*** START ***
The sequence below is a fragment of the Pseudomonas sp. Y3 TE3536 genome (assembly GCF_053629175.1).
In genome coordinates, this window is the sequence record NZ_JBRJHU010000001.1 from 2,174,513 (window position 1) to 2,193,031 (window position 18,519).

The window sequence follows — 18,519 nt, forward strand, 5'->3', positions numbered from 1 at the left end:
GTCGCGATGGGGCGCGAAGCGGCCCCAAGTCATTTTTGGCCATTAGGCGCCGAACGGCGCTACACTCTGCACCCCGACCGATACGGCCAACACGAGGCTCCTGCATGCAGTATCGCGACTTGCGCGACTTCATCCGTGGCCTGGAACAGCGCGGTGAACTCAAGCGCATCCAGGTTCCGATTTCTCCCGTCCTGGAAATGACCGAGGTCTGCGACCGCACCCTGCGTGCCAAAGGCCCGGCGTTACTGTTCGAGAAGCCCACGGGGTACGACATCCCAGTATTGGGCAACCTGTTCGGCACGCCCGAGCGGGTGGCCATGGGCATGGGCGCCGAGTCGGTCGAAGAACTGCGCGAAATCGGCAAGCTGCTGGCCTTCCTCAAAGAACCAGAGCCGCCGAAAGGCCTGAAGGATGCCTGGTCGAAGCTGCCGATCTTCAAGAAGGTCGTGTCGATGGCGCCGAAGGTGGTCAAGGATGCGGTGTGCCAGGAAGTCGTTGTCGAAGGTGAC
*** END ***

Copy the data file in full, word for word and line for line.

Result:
The sequence below is a fragment of the Pseudomonas sp. Y3 TE3536 genome (assembly GCF_053629175.1).
In genome coordinates, this window is the sequence record NZ_JBRJHU010000001.1 from 2,174,513 (window position 1) to 2,193,031 (window position 18,519).

The window sequence follows — 18,519 nt, forward strand, 5'->3', positions numbered from 1 at the left end:
GTCGCGATGGGGCGCGAAGCGGCCCCAAGTCATTTTTGGCCATTAGGCGCCGAACGGCGCTACACTCTGCACCCCGACCGATACGGCCAACACGAGGCTCCTGCATGCAGTATCGCGACTTGCGCGACTTCATCCGTGGCCTGGAACAGCGCGGTGAACTCAAGCGCATCCAGGTTCCGATTTCTCCCGTCCTGGAAATGACCGAGGTCTGCGACCGCACCCTGCGTGCCAAAGGCCCGGCGTTACTGTTCGAGAAGCCCACGGGGTACGACATCCCAGTATTGGGCAACCTGTTCGGCACGCCCGAGCGGGTGGCCATGGGCATGGGCGCCGAGTCGGTCGAAGAACTGCGCGAAATCGGCAAGCTGCTGGCCTTCCTCAAAGAACCAGAGCCGCCGAAAGGCCTGAAGGATGCCTGGTCGAAGCTGCCGATCTTCAAGAAGGTCGTGTCGATGGCGCCGAAGGTGGTCAAGGATGCGGTGTGCCAGGAAGTCGTTGTCGAAGGTGAC